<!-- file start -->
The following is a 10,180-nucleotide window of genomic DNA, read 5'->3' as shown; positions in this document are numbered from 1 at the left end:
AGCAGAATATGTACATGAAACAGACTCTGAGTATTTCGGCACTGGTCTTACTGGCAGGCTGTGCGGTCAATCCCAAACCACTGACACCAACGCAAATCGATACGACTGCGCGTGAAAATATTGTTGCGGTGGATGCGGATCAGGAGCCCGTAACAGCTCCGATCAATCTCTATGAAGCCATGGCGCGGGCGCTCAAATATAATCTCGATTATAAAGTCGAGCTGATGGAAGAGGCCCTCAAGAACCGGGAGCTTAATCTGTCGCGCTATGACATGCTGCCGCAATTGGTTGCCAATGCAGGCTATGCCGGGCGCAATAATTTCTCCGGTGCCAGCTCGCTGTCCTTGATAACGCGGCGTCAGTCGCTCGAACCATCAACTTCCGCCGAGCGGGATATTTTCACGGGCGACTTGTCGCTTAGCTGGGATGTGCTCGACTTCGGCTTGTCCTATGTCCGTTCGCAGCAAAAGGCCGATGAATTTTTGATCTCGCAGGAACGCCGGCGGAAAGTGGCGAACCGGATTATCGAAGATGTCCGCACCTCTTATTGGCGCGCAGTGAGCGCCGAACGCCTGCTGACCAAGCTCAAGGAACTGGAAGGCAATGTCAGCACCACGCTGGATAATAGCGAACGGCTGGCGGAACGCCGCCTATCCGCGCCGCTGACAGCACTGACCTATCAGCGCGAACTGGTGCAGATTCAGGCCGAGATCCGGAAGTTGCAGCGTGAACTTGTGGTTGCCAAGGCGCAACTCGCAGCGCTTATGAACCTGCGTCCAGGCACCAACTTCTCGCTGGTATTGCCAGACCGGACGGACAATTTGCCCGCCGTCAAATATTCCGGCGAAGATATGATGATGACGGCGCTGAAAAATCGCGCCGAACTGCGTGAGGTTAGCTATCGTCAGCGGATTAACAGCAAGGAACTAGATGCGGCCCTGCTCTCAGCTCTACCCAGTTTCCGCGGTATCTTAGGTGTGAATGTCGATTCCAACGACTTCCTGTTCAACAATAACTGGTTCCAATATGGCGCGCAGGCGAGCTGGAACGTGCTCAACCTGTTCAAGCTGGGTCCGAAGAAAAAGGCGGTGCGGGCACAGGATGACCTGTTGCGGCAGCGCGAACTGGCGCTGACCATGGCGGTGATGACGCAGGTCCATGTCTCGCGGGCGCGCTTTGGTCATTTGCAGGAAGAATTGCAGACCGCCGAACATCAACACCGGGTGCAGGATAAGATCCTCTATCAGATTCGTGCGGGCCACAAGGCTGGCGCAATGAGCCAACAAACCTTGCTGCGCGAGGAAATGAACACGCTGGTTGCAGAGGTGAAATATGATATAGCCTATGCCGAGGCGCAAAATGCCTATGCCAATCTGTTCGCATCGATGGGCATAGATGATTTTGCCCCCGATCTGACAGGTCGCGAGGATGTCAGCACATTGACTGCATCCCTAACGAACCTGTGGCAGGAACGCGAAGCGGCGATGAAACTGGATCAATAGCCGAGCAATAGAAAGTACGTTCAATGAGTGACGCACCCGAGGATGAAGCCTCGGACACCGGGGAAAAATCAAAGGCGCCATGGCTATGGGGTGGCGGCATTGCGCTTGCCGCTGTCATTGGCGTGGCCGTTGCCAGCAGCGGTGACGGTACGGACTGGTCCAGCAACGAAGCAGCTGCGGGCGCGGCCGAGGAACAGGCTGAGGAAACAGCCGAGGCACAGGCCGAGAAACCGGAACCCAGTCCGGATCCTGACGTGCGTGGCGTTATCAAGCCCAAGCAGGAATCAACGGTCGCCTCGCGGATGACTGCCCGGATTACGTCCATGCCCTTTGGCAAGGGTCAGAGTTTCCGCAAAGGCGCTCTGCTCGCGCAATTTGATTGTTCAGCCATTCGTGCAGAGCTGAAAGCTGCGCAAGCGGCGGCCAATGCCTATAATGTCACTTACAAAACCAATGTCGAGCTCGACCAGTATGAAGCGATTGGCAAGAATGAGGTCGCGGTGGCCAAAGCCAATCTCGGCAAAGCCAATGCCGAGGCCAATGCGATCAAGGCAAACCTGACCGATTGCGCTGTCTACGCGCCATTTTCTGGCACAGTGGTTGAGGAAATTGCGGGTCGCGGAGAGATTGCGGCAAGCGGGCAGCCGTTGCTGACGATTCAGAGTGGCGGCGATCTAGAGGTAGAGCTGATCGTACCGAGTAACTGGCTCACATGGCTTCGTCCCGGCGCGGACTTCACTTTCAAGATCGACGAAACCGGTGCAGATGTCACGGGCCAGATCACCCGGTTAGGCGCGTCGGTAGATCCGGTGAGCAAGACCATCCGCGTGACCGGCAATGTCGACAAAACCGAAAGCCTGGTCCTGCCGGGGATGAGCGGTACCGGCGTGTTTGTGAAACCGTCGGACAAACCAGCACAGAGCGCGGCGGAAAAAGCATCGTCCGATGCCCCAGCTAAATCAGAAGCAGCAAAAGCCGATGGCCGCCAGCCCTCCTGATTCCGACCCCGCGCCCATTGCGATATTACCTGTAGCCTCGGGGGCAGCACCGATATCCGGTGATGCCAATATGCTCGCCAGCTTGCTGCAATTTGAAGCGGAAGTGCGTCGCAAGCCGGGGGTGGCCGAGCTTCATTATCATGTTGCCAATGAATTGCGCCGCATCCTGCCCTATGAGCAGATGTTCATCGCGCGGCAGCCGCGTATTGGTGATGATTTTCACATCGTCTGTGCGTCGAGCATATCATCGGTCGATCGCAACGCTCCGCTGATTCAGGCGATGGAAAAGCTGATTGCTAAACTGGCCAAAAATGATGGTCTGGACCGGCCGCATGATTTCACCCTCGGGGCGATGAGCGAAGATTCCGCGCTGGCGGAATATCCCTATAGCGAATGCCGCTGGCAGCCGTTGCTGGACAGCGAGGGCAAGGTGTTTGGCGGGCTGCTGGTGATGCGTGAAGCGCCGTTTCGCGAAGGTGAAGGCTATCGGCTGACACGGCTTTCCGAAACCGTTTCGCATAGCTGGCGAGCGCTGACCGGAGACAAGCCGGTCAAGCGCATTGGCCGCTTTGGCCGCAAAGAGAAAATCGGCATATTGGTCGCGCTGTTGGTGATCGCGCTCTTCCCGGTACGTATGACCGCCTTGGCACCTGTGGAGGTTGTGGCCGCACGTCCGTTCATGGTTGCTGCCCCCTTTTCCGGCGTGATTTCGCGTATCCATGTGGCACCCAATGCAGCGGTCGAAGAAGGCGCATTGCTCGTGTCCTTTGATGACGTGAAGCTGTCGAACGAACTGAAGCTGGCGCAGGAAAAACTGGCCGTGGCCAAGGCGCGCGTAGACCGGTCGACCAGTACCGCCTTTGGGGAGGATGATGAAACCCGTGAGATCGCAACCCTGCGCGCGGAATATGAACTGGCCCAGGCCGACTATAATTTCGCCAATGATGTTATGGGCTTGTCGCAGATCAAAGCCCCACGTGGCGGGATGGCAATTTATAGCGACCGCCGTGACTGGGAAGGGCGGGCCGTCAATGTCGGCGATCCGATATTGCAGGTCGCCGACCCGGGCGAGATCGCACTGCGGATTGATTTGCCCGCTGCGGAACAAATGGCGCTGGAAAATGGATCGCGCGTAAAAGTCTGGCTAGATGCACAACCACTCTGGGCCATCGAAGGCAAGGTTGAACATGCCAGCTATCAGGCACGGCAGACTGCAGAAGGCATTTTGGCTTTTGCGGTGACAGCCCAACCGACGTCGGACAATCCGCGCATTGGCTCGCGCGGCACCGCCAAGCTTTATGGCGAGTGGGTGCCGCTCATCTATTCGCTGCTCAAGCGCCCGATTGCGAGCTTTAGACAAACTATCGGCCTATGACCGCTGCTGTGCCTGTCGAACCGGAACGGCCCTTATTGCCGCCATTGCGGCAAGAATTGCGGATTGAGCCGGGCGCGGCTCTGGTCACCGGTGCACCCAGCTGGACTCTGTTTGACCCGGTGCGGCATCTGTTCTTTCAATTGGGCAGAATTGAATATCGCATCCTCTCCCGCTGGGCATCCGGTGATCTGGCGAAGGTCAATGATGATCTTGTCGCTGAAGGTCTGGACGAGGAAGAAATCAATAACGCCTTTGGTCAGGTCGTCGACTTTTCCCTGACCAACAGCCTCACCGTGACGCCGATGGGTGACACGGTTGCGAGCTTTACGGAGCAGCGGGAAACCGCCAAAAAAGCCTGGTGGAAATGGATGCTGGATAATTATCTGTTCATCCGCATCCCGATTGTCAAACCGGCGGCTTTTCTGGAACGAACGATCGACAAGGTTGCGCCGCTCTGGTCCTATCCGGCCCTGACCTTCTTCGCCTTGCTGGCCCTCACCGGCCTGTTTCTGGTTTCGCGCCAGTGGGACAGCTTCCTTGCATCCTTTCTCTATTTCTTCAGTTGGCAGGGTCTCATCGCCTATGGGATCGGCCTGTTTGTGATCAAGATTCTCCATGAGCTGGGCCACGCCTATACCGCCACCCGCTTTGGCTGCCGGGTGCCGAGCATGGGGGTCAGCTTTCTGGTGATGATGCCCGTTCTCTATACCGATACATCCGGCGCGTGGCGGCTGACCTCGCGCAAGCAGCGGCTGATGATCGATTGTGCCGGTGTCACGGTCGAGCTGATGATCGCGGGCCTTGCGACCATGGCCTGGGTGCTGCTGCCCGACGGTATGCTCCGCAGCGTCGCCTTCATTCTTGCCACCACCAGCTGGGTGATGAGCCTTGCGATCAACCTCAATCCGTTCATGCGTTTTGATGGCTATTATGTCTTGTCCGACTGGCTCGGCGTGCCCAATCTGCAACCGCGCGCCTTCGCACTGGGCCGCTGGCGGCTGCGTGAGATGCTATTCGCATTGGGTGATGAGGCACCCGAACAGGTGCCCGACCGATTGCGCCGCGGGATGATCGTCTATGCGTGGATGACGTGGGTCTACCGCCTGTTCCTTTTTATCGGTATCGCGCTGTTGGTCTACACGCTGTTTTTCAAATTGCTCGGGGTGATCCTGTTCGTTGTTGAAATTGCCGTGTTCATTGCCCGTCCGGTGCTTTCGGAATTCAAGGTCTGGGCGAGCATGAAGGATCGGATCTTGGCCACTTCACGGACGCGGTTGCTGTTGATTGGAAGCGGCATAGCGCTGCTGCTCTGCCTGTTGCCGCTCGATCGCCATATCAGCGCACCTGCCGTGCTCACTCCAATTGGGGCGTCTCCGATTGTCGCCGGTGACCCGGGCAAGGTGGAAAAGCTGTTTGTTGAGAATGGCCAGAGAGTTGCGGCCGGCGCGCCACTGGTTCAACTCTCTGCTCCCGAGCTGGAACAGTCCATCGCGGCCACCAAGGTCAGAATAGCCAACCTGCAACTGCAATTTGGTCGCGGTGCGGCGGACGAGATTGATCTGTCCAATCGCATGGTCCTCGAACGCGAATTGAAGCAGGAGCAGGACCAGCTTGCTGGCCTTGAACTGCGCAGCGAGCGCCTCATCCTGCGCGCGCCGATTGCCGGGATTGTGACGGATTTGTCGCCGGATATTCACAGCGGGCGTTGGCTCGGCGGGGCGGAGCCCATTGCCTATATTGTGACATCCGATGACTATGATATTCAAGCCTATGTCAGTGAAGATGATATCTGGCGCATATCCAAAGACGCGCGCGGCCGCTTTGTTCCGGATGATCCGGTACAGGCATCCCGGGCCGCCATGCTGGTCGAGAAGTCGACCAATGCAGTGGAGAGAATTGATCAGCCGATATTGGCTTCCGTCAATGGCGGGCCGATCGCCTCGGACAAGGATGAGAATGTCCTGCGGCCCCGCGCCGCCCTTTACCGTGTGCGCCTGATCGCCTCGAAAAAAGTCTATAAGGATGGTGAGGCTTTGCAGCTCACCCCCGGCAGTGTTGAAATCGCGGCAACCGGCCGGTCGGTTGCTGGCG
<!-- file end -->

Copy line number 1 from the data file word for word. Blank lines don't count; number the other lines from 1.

The following is a 10,180-nucleotide window of genomic DNA, read 5'->3' as shown; positions in this document are numbered from 1 at the left end: